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USDA Introduces New Resources to Help Nutrition Educators Reach Moms

As we celebrate Mother’s Day, it is most appropriate to recognize the important role women play in shaping the eating patterns of their family members and especially, their children.  So today, we are launching an updated web site with new messages, tools, and resources to help nutrition educators reach one of the most critically important target groups—moms.  FNS administers 15 nutrition assistance programs such as the Supplemental Nutrition Assistance Program and the Women, Infants and Children Program that help individuals and families meet their nutrition needs.  Since many participants in these programs are women and children, moms are a high priority for nutrition education because they can make a big impact of the eating habits of their families.

The new resources include 13 audience-tested core nutrition messages, tips for making healthier choices, ideas for tasty meals and snacks that include whole grains, milk, fruits and vegetables, and other easy to use ways to help consumers to understand and put MyPlate recommendations into practice.  Testing showed that these materials resonate with moms, provide realistic ways to engage their children, and offer appealing tips to incorporate whole grains, fat-free and low-fat milk, and fruits and vegetables into family meals and snacks.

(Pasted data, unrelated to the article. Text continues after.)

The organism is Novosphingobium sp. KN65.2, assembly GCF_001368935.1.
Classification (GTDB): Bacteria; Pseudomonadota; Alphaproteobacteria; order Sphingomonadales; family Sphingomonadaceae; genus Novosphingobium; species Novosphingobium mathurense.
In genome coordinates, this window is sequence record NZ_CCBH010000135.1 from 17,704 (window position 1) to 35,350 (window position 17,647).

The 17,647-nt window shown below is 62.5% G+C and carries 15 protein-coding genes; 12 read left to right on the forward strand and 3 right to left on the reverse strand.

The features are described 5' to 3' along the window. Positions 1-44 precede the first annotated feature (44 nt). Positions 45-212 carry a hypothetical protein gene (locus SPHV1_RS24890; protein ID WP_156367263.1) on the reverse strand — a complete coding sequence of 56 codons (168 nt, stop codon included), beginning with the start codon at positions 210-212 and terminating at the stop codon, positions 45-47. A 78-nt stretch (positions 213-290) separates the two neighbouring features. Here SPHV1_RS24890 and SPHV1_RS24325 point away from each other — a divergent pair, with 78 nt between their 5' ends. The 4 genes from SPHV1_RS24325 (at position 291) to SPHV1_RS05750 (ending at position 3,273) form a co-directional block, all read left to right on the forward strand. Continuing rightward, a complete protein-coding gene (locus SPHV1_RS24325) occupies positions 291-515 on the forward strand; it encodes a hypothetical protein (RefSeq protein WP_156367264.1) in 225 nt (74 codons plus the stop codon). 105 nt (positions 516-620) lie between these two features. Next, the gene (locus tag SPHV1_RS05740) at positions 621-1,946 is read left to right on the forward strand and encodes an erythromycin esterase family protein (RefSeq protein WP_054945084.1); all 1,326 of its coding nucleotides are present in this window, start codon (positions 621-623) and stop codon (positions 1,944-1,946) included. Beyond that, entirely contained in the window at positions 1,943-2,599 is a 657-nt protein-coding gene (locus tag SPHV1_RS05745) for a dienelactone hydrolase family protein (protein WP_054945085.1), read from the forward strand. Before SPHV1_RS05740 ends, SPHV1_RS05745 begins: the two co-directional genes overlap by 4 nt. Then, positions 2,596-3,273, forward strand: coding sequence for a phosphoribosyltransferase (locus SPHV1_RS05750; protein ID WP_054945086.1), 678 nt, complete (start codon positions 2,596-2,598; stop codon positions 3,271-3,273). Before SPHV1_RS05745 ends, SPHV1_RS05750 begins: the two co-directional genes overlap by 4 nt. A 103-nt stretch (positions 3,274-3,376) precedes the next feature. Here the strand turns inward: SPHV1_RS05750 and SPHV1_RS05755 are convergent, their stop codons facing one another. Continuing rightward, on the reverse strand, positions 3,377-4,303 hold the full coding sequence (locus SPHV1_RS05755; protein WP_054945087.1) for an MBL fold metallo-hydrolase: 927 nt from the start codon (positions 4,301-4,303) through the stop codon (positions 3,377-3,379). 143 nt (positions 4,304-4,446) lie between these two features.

Young mother with baby selects items in produce aisle of grocery store

Young mother with baby selects items in produce aisle of grocery store

The development of these messages and tools was a collaborative effort.  USDA’s Food and Nutrition Service sought input from many different program stakeholders and consulted with experts in nutrition education and  communications.

But most importantly, we talked to low-income mothers and their children.  We conducted  48 focus groups in six cities around the country.  Over 75 percent of these women and children participated in one or more nutrition assistance program.  Their insights played a key role in making sure these materials are relevant, inspiring and realistic.  For example, after hearing that “Mom is a child’s first teacher”, a mother in Birmingham said, “That makes me feel good because that makes me think I’m doing good things and being a good role-model for them.”

Because FNS’ programs together comprise America’s nutrition safety net, encouraging good nutrition is as important to us as fighting hunger.  That’s why I’m excited about these nutrition education resources. I hope you will visit the web site and take a look around.

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